This can go into a file isodate.sty which can then be included by \include or \input Then using \todayiso in your TeX document will use the current date. To be more precise, it is the date when TeX or LaTeX is called to process the file. This is what I use for my paper letters.


(From Fritz Zaucker, see his comment below):

\usepackage{isodate} % load package
\isodate % switch to ISO format
\today % print date according to current format



On Oracle Docs this function is documented.
It can be chosen as a default using ALTER SESSION for the whole session. Or in SQL-developer it can be configured. Then it is ok to just call


Btw. Oracle allows to add numbers to dates. These are days. Use fractions of a day to add hours or minutes.


(From Fritz Zaucker, see his comment):

select current_date;
—> 2016-01-08

select now();
—> 2016-01-08 14:37:55.701079+01


In Emacs I like to have the current Date immediately:

(defun insert-current-date ()
"inserts the current date"
(let ((x (current-time-string)))
(concat (substring x 20 24)
(cdr (assoc (substring x 4 7)
(let ((y (substring x 8 9)))
(if (string= y " ") "0" y))
(substring x 9 10)))))
(global-set-key [S-f5] 'insert-current-date)

Pressing Shift-F5 will put the current date into the cursor position, mostly as if it had been typed.

Emacs (better Variant)

(From Thomas, see his comment below):

(defun insert-current-date ()
"Insert current date."
(insert (format-time-string "%Y-%m-%d")))


In the Perl programming language we can use a command line call

perl -e 'use POSIX qw/strftime/;print strftime("%F", localtime()), "\n"'

or to use it in larger programms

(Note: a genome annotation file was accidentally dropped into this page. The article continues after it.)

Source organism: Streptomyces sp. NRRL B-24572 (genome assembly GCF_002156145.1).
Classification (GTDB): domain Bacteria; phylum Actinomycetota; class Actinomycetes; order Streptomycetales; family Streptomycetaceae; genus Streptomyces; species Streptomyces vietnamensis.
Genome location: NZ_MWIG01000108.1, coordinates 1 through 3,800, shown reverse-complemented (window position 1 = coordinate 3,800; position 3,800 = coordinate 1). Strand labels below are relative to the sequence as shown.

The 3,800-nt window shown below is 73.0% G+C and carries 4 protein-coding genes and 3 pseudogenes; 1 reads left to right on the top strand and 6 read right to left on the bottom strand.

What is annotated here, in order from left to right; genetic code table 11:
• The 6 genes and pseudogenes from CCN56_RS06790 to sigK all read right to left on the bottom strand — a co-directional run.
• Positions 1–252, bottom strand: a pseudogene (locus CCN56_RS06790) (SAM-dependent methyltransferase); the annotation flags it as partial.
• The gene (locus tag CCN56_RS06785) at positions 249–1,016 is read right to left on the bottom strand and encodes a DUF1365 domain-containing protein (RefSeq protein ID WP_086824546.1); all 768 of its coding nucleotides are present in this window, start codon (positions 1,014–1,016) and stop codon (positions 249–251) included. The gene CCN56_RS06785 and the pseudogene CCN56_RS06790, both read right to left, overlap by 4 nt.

use POSIX qw/strftime/;
my $isodate_of_today = strftime("%F", localtime());

I am not sure, if this works on MS-Windows as well, but Linux-, Unix- and MacOS-X-users should see this working.

If someone has tried it on Windows, I will be interested to hear about it…
Maybe I will try it out myself…

Perl 5 (second suggestion)

(From Fritz Zaucker, see his comment below):

perl -e 'use DateTime; use 5.10.0; say DateTime->now->strftime(„%F“);‘

Perl 6

(From Fritz Zaucker, see his comment below):




This is even more elegant than Perl:

ruby -e 'puts"%F")'

will do it on the command line.
Or if you like to use it in your Ruby program, just use

d =
s = d.strftime("%F")

Btw. like in Oracle SQL it is possible add numbers to this. In case of Ruby, you are adding seconds.

It is slightly confusing that Ruby has two different types, Date and Time. Not quite as confusing as Java, but still…
Time is ok for this purpose.

C on Linux / Posix / Unix


main(int argc, char **argv) {

char s[12];
time_t seconds_since_1970 = time(NULL);
struct tm local;
struct tm gmt;
localtime_r(&seconds_since_1970, &local);
gmtime_r(&seconds_since_1970, &gmt);
size_t l1 = strftime(s, 11, "%Y-%m-%d", &local);
printf("local:\t%s\n", s);
size_t l2 = strftime(s, 11, "%Y-%m-%d", &gmt);
printf("gmt:\t%s\n", s);

This speeks for itself..
But if you like to know: time() gets the seconds since 1970 as some kind of integer.
localtime_r or gmtime_r convert it into a structur, that has seconds, minutes etc as separate fields.
stftime formats it. Depending on your C it is also possible to use %F.


import java.util.Date
import java.text.SimpleDateFormat
val s : String = new SimpleDateFormat("YYYY-MM-dd").format(new Date())

This uses the ugly Java-7-libraries. We want to go to Java 8 or use Joda time and a wrapper for Scala.

Java 7

import java.util.Date
import java.text.SimpleDateFormat

String s = new SimpleDateFormat("YYYY-MM-dd").format(new Date());

Please observe that SimpleDateFormat is not thread safe. So do one of the following:
* initialize it each time with new
* make sure you run only single threaded, forever
* use EJB and have the format as instance variable in a stateless session bean
* protect it with synchronized